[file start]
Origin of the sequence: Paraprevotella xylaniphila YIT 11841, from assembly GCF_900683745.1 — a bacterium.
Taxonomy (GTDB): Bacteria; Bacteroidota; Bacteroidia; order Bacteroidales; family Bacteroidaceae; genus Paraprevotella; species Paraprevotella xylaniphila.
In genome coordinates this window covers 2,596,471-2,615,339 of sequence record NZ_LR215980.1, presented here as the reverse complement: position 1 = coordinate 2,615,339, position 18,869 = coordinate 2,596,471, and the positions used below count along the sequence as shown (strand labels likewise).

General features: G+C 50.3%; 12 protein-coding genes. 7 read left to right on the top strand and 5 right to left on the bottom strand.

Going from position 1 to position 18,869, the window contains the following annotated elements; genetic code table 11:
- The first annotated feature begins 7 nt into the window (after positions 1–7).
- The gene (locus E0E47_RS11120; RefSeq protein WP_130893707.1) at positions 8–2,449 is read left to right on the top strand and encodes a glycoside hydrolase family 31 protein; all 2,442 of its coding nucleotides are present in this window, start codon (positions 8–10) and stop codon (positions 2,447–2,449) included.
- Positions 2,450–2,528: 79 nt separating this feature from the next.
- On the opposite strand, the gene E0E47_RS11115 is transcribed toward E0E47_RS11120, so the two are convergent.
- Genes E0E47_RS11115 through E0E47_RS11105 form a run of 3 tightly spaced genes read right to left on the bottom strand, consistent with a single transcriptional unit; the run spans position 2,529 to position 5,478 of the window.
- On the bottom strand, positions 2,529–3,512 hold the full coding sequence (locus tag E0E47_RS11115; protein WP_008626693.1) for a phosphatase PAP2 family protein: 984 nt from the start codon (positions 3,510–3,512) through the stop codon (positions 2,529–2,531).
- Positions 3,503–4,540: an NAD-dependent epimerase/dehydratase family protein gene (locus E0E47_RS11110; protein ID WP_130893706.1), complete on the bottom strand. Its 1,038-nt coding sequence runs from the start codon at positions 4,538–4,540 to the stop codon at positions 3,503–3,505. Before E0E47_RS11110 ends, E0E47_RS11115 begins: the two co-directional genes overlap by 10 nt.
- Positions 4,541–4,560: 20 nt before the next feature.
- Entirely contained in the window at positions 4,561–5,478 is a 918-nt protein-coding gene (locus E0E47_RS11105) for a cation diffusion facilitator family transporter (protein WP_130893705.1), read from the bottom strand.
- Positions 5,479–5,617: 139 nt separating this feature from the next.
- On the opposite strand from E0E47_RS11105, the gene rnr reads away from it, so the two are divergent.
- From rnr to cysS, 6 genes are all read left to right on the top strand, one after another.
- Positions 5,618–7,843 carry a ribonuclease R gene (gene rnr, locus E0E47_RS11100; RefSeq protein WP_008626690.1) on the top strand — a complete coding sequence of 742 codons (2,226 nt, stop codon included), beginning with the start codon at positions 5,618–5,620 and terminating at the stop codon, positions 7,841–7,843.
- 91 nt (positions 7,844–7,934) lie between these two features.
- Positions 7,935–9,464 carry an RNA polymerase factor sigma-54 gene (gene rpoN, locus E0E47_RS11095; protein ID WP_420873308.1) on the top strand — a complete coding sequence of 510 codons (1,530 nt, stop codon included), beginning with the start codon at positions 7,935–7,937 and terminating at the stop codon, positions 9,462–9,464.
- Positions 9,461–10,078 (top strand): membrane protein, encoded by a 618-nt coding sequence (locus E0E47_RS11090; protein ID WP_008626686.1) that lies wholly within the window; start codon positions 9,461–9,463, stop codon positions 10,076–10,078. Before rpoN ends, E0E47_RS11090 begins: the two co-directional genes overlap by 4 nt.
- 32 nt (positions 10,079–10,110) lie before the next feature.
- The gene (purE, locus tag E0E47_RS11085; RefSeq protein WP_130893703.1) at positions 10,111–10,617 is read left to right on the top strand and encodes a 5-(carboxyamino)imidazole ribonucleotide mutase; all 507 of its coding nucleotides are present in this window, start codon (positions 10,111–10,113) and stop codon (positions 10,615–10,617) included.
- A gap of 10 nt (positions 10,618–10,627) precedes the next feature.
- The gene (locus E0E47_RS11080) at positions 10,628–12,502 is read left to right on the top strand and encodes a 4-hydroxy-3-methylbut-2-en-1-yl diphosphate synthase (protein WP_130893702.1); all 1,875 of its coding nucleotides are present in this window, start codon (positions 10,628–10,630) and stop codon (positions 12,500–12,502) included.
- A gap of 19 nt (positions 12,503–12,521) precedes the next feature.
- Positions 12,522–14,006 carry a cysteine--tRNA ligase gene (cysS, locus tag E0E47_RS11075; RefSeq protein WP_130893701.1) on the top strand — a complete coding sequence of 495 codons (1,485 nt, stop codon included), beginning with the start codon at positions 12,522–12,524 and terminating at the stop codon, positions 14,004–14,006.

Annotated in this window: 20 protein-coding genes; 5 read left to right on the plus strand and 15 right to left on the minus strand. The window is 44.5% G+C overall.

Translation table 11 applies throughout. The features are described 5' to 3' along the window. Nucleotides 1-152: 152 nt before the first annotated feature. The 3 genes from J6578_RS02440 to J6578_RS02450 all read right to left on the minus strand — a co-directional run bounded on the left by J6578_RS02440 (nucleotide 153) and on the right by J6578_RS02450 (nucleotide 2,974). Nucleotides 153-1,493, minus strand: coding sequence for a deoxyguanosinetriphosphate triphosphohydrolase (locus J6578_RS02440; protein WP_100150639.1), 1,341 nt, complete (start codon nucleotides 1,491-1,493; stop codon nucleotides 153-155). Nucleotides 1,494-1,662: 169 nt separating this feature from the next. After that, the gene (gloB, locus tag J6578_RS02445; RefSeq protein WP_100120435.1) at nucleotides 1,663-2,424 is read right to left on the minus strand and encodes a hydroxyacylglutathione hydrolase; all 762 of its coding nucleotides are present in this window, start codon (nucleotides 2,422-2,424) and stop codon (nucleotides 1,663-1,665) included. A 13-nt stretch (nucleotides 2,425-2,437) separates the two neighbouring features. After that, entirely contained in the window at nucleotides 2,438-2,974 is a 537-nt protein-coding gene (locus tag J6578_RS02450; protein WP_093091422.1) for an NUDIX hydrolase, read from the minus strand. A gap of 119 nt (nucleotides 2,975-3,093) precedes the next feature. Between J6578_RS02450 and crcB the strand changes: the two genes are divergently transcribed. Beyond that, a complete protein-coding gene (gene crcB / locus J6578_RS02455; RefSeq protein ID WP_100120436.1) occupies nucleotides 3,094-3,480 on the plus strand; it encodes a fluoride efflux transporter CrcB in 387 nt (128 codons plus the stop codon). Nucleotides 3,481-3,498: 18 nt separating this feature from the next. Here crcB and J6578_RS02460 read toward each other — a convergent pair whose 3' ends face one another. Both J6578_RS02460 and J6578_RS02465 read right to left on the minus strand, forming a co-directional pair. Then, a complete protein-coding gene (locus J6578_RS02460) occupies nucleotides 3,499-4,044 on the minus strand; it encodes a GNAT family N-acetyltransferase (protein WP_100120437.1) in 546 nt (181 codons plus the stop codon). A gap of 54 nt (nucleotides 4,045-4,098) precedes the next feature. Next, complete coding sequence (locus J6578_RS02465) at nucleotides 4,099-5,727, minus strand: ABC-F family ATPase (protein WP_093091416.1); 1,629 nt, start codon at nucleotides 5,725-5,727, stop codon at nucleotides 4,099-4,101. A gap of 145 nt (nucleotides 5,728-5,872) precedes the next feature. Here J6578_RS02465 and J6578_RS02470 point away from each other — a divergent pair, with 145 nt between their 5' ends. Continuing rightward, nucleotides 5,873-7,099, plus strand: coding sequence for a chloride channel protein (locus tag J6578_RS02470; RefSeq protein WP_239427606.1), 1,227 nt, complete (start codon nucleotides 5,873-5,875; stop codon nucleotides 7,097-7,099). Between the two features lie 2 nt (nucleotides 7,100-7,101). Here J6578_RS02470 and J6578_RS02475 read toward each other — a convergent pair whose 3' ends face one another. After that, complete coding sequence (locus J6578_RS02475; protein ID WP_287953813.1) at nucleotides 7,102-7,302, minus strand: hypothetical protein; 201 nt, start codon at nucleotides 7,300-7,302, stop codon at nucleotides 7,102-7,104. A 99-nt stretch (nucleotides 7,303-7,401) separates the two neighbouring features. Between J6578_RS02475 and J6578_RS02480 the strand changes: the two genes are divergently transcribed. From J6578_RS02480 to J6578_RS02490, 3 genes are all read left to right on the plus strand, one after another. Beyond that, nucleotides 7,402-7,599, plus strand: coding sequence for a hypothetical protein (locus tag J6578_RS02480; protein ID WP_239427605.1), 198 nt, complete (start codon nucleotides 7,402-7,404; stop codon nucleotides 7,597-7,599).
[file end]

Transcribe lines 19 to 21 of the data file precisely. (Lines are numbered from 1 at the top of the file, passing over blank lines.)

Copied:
- 91 nt (positions 7,844–7,934) lie between these two features.
- Positions 7,935–9,464 carry an RNA polymerase factor sigma-54 gene (gene rpoN, locus E0E47_RS11095; protein ID WP_420873308.1) on the top strand — a complete coding sequence of 510 codons (1,530 nt, stop codon included), beginning with the start codon at positions 7,935–7,937 and terminating at the stop codon, positions 9,462–9,464.
- Positions 9,461–10,078 (top strand): membrane protein, encoded by a 618-nt coding sequence (locus E0E47_RS11090; protein ID WP_008626686.1) that lies wholly within the window; start codon positions 9,461–9,463, stop codon positions 10,076–10,078. Before rpoN ends, E0E47_RS11090 begins: the two co-directional genes overlap by 4 nt.